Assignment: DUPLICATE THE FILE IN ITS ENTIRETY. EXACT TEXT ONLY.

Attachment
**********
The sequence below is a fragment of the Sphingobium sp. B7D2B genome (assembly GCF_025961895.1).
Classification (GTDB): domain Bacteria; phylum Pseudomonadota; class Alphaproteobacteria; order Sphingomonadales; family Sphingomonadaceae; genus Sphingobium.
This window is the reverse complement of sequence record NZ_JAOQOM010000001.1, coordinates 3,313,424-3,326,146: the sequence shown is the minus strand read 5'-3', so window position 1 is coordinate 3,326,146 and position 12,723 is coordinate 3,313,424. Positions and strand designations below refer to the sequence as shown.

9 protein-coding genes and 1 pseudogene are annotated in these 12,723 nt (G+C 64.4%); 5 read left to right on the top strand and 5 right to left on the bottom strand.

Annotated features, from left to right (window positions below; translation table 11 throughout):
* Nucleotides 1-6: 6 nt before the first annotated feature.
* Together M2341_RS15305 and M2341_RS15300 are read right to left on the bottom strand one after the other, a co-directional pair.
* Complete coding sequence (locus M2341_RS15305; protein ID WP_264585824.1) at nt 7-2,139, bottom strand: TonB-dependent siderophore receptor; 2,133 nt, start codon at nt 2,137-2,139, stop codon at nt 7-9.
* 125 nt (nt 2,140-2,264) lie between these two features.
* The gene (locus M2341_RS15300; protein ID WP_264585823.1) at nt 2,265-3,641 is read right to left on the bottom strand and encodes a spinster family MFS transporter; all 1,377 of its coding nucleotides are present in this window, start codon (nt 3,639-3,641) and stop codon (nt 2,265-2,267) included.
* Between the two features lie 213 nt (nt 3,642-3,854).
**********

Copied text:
The sequence below is a fragment of the Sphingobium sp. B7D2B genome (assembly GCF_025961895.1).
Classification (GTDB): domain Bacteria; phylum Pseudomonadota; class Alphaproteobacteria; order Sphingomonadales; family Sphingomonadaceae; genus Sphingobium.
This window is the reverse complement of sequence record NZ_JAOQOM010000001.1, coordinates 3,313,424-3,326,146: the sequence shown is the minus strand read 5'-3', so window position 1 is coordinate 3,326,146 and position 12,723 is coordinate 3,313,424. Positions and strand designations below refer to the sequence as shown.

9 protein-coding genes and 1 pseudogene are annotated in these 12,723 nt (G+C 64.4%); 5 read left to right on the top strand and 5 right to left on the bottom strand.

Annotated features, from left to right (window positions below; translation table 11 throughout):
* Nucleotides 1-6: 6 nt before the first annotated feature.
* Together M2341_RS15305 and M2341_RS15300 are read right to left on the bottom strand one after the other, a co-directional pair.
* Complete coding sequence (locus M2341_RS15305; protein ID WP_264585824.1) at nt 7-2,139, bottom strand: TonB-dependent siderophore receptor; 2,133 nt, start codon at nt 2,137-2,139, stop codon at nt 7-9.
* 125 nt (nt 2,140-2,264) lie between these two features.
* The gene (locus M2341_RS15300; protein ID WP_264585823.1) at nt 2,265-3,641 is read right to left on the bottom strand and encodes a spinster family MFS transporter; all 1,377 of its coding nucleotides are present in this window, start codon (nt 3,639-3,641) and stop codon (nt 2,265-2,267) included.
* Between the two features lie 213 nt (nt 3,642-3,854).